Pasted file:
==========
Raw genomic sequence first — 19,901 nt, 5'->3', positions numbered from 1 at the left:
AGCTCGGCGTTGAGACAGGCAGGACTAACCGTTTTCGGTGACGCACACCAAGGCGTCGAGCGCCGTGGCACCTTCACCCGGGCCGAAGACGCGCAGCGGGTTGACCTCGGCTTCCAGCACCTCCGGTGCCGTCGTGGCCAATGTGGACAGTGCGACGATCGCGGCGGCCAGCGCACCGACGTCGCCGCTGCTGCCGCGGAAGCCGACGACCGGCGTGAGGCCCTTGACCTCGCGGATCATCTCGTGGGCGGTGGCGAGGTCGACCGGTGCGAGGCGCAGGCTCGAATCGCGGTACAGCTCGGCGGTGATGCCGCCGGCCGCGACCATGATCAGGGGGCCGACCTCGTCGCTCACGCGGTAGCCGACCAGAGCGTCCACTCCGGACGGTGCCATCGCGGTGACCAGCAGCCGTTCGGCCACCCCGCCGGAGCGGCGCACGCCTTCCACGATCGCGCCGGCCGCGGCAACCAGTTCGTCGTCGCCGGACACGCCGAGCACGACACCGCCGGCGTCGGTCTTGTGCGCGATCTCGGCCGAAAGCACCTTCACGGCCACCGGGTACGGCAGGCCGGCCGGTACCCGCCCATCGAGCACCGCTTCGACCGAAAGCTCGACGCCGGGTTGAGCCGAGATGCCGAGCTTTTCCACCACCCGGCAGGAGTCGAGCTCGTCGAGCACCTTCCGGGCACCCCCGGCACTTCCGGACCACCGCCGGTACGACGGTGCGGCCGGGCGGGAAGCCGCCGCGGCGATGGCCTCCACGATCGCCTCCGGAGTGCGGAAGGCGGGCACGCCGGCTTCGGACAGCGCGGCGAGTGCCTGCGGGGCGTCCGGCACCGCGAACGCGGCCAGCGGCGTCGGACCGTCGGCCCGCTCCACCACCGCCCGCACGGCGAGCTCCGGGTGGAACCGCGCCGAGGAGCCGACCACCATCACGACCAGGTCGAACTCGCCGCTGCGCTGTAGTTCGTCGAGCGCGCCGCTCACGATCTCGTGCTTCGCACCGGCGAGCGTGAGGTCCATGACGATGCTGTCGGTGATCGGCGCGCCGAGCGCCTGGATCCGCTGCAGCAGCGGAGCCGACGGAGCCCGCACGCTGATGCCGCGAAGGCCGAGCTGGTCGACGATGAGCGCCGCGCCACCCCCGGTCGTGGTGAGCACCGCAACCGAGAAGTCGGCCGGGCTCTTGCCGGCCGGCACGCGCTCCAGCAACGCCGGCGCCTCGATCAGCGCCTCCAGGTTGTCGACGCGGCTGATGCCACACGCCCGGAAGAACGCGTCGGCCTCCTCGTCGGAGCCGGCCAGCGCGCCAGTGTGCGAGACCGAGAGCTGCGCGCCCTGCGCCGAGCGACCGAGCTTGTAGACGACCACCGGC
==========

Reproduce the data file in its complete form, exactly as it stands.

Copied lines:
Raw genomic sequence first — 19,901 nt, 5'->3', positions numbered from 1 at the left:
AGCTCGGCGTTGAGACAGGCAGGACTAACCGTTTTCGGTGACGCACACCAAGGCGTCGAGCGCCGTGGCACCTTCACCCGGGCCGAAGACGCGCAGCGGGTTGACCTCGGCTTCCAGCACCTCCGGTGCCGTCGTGGCCAATGTGGACAGTGCGACGATCGCGGCGGCCAGCGCACCGACGTCGCCGCTGCTGCCGCGGAAGCCGACGACCGGCGTGAGGCCCTTGACCTCGCGGATCATCTCGTGGGCGGTGGCGAGGTCGACCGGTGCGAGGCGCAGGCTCGAATCGCGGTACAGCTCGGCGGTGATGCCGCCGGCCGCGACCATGATCAGGGGGCCGACCTCGTCGCTCACGCGGTAGCCGACCAGAGCGTCCACTCCGGACGGTGCCATCGCGGTGACCAGCAGCCGTTCGGCCACCCCGCCGGAGCGGCGCACGCCTTCCACGATCGCGCCGGCCGCGGCAACCAGTTCGTCGTCGCCGGACACGCCGAGCACGACACCGCCGGCGTCGGTCTTGTGCGCGATCTCGGCCGAAAGCACCTTCACGGCCACCGGGTACGGCAGGCCGGCCGGTACCCGCCCATCGAGCACCGCTTCGACCGAAAGCTCGACGCCGGGTTGAGCCGAGATGCCGAGCTTTTCCACCACCCGGCAGGAGTCGAGCTCGTCGAGCACCTTCCGGGCACCCCCGGCACTTCCGGACCACCGCCGGTACGACGGTGCGGCCGGGCGGGAAGCCGCCGCGGCGATGGCCTCCACGATCGCCTCCGGAGTGCGGAAGGCGGGCACGCCGGCTTCGGACAGCGCGGCGAGTGCCTGCGGGGCGTCCGGCACCGCGAACGCGGCCAGCGGCGTCGGACCGTCGGCCCGCTCCACCACCGCCCGCACGGCGAGCTCCGGGTGGAACCGCGCCGAGGAGCCGACCACCATCACGACCAGGTCGAACTCGCCGCTGCGCTGTAGTTCGTCGAGCGCGCCGCTCACGATCTCGTGCTTCGCACCGGCGAGCGTGAGGTCCATGACGATGCTGTCGGTGATCGGCGCGCCGAGCGCCTGGATCCGCTGCAGCAGCGGAGCCGACGGAGCCCGCACGCTGATGCCGCGAAGGCCGAGCTGGTCGACGATGAGCGCCGCGCCACCCCCGGTCGTGGTGAGCACCGCAACCGAGAAGTCGGCCGGGCTCTTGCCGGCCGGCACGCGCTCCAGCAACGCCGGCGCCTCGATCAGCGCCTCCAGGTTGTCGACGCGGCTGATGCCACACGCCCGGAAGAACGCGTCGGCCTCCTCGTCGGAGCCGGCCAGCGCGCCAGTGTGCGAGACCGAGAGCTGCGCGCCCTGCGCCGAGCGACCGAGCTTGTAGACGACCACCGGC